Author Rafi Mohammed advises JCPenney to dump what he calls its “risky” pricing strategy:
The best retailers succeed by offering highly differentiated products (as the Apple Store does) or a unique shopping experience (as Nordstrom or Target does). Today, J.C. Penney sells semi-differentiated products and provides a ho-hum shopping experience — it doesn’t have much “mojo” to draw customers into its stores. So what’s the only lever that can excite and bring in customers to make often discretionary purchases? Discounts…
I believe that even if customers fully understand its pricing strategy, J.C. Penney is not going to get the revenue/loyalty windfall that it is hoping for. It’s time to put pride aside and revert back to a discounting strategy.
Mohammed is a very smart guy and he’s written a couple of good pricing books: The 1% Windfall and The Art of Pricing (both affiliate links). But I don’t care for his advice that JCPenney should surrender and return to the brainless approach of discounting. When you rely on discounts, you send a message to customers that your stuff isn’t worth as much as you originally said it was. This is true whether you’re a midmarket retailer, a car company, or a law firm. Discounting belies a lack of creativity.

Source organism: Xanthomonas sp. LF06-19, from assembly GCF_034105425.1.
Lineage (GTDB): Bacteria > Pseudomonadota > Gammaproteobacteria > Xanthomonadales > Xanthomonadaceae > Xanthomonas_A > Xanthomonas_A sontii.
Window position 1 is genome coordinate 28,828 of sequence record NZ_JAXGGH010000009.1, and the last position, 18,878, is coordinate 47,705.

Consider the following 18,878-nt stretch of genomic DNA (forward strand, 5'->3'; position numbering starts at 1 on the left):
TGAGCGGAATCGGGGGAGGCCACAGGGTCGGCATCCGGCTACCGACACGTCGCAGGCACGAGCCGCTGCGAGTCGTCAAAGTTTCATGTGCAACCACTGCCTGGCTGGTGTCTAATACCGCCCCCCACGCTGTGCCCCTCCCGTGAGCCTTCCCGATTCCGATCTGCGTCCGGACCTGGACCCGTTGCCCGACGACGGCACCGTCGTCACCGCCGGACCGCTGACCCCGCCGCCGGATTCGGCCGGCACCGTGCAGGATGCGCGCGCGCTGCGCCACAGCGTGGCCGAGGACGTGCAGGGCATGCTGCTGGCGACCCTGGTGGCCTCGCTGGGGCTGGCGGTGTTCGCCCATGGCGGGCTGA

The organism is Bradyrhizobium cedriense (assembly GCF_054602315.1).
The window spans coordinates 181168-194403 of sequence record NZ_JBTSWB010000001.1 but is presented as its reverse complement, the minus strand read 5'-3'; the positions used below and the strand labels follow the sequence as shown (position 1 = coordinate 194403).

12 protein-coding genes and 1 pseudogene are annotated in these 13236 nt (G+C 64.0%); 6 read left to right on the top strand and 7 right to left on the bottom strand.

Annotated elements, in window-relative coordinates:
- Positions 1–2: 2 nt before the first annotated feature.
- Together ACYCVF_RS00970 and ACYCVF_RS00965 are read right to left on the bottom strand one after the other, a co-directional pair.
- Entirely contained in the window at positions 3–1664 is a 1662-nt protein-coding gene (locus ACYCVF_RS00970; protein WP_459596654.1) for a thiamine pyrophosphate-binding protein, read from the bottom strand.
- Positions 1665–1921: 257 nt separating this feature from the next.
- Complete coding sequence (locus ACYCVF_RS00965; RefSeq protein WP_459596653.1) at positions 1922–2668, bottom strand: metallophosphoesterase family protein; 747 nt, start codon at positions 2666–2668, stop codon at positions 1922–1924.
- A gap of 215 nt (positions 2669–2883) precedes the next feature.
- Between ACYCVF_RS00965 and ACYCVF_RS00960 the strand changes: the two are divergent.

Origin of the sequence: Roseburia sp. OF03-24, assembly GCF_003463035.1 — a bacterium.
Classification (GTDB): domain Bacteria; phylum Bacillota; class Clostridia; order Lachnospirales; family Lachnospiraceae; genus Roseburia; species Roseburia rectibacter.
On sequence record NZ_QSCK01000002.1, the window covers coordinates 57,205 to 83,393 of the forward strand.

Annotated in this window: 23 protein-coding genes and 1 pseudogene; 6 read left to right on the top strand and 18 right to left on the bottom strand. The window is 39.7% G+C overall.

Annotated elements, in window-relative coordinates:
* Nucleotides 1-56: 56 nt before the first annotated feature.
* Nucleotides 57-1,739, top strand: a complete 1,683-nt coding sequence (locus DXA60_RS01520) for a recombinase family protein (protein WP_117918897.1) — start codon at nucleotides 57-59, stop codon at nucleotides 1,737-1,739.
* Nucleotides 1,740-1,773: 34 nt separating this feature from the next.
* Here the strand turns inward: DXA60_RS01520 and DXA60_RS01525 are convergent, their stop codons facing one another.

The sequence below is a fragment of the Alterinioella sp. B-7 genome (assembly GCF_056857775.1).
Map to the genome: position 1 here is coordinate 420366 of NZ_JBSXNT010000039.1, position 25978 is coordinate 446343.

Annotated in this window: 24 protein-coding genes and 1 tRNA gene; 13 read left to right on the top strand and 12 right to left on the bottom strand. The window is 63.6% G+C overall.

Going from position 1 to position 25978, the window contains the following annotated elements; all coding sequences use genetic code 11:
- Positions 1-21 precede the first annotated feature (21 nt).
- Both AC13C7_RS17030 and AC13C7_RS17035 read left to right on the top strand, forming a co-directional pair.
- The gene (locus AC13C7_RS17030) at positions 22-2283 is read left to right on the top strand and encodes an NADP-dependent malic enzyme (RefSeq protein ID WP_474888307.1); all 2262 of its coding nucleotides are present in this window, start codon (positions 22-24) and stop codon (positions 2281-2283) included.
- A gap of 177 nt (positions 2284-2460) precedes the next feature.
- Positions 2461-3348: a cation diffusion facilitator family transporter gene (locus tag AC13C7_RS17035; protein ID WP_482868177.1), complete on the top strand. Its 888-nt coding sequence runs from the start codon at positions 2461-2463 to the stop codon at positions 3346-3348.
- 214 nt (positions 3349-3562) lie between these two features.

In fact, Penney’s path to success lies in something Mohammed said above. Since it’s not likely to start selling highly differentiated products like Apple, its best option is to create a unique shopping experience. It needs to figure out what “JCPenney” is supposed to stand for. In other words, something better and more interesting than “also-ran department store.” (And a name change might be necessary, too.)
No one is going to ever say, “Hey, let’s go to JCPenney because they have a new pricing strategy.” Ever.